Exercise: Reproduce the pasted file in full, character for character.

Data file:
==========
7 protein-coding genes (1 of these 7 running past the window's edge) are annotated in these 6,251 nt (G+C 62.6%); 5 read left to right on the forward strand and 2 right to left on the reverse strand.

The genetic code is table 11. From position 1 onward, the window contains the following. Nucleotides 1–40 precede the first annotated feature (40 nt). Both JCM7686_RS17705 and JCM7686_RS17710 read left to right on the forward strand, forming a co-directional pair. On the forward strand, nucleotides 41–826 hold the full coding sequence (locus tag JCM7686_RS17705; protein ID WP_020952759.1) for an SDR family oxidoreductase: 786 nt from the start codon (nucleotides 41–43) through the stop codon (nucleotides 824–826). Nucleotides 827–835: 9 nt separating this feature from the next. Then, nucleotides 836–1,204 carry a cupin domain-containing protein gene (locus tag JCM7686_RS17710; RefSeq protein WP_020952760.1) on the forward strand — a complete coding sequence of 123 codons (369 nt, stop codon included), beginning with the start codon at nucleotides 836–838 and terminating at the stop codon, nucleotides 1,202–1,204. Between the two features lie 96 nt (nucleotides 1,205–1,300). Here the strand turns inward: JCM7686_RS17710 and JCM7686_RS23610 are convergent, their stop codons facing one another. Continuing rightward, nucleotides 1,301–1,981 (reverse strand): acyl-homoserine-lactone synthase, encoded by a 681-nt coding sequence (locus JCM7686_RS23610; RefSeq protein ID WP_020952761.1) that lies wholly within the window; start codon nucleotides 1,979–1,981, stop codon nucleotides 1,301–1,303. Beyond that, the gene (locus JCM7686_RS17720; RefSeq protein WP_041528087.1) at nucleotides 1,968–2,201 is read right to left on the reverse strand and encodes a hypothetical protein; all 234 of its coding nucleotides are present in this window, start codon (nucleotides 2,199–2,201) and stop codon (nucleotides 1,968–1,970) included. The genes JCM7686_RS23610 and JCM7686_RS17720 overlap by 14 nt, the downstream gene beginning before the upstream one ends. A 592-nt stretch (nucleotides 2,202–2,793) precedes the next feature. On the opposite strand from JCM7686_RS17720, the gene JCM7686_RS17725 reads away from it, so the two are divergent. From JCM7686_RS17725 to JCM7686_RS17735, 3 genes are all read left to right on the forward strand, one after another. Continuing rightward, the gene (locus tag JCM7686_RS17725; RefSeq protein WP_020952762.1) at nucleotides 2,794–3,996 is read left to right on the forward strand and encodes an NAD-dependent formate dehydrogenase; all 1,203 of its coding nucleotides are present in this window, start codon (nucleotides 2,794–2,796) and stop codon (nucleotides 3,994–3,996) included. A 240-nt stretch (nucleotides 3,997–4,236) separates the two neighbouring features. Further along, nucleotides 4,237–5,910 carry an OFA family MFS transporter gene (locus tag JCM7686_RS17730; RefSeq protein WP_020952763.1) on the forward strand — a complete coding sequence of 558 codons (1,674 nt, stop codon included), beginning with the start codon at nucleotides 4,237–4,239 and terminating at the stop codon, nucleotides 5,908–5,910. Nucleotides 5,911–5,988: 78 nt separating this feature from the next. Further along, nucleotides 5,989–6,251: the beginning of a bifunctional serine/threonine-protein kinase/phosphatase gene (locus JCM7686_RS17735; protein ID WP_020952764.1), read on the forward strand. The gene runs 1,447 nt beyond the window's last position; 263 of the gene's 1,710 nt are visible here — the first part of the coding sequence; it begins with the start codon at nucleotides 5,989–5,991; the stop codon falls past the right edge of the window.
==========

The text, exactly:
7 protein-coding genes (1 of these 7 running past the window's edge) are annotated in these 6,251 nt (G+C 62.6%); 5 read left to right on the forward strand and 2 right to left on the reverse strand.

The genetic code is table 11. From position 1 onward, the window contains the following. Nucleotides 1–40 precede the first annotated feature (40 nt). Both JCM7686_RS17705 and JCM7686_RS17710 read left to right on the forward strand, forming a co-directional pair. On the forward strand, nucleotides 41–826 hold the full coding sequence (locus tag JCM7686_RS17705; protein ID WP_020952759.1) for an SDR family oxidoreductase: 786 nt from the start codon (nucleotides 41–43) through the stop codon (nucleotides 824–826). Nucleotides 827–835: 9 nt separating this feature from the next. Then, nucleotides 836–1,204 carry a cupin domain-containing protein gene (locus tag JCM7686_RS17710; RefSeq protein WP_020952760.1) on the forward strand — a complete coding sequence of 123 codons (369 nt, stop codon included), beginning with the start codon at nucleotides 836–838 and terminating at the stop codon, nucleotides 1,202–1,204. Between the two features lie 96 nt (nucleotides 1,205–1,300). Here the strand turns inward: JCM7686_RS17710 and JCM7686_RS23610 are convergent, their stop codons facing one another. Continuing rightward, nucleotides 1,301–1,981 (reverse strand): acyl-homoserine-lactone synthase, encoded by a 681-nt coding sequence (locus JCM7686_RS23610; RefSeq protein ID WP_020952761.1) that lies wholly within the window; start codon nucleotides 1,979–1,981, stop codon nucleotides 1,301–1,303. Beyond that, the gene (locus JCM7686_RS17720; RefSeq protein WP_041528087.1) at nucleotides 1,968–2,201 is read right to left on the reverse strand and encodes a hypothetical protein; all 234 of its coding nucleotides are present in this window, start codon (nucleotides 2,199–2,201) and stop codon (nucleotides 1,968–1,970) included. The genes JCM7686_RS23610 and JCM7686_RS17720 overlap by 14 nt, the downstream gene beginning before the upstream one ends. A 592-nt stretch (nucleotides 2,202–2,793) precedes the next feature. On the opposite strand from JCM7686_RS17720, the gene JCM7686_RS17725 reads away from it, so the two are divergent. From JCM7686_RS17725 to JCM7686_RS17735, 3 genes are all read left to right on the forward strand, one after another. Continuing rightward, the gene (locus tag JCM7686_RS17725; RefSeq protein WP_020952762.1) at nucleotides 2,794–3,996 is read left to right on the forward strand and encodes an NAD-dependent formate dehydrogenase; all 1,203 of its coding nucleotides are present in this window, start codon (nucleotides 2,794–2,796) and stop codon (nucleotides 3,994–3,996) included. A 240-nt stretch (nucleotides 3,997–4,236) separates the two neighbouring features. Further along, nucleotides 4,237–5,910 carry an OFA family MFS transporter gene (locus tag JCM7686_RS17730; RefSeq protein WP_020952763.1) on the forward strand — a complete coding sequence of 558 codons (1,674 nt, stop codon included), beginning with the start codon at nucleotides 4,237–4,239 and terminating at the stop codon, nucleotides 5,908–5,910. Nucleotides 5,911–5,988: 78 nt separating this feature from the next. Further along, nucleotides 5,989–6,251: the beginning of a bifunctional serine/threonine-protein kinase/phosphatase gene (locus JCM7686_RS17735; protein ID WP_020952764.1), read on the forward strand. The gene runs 1,447 nt beyond the window's last position; 263 of the gene's 1,710 nt are visible here — the first part of the coding sequence; it begins with the start codon at nucleotides 5,989–5,991; the stop codon falls past the right edge of the window.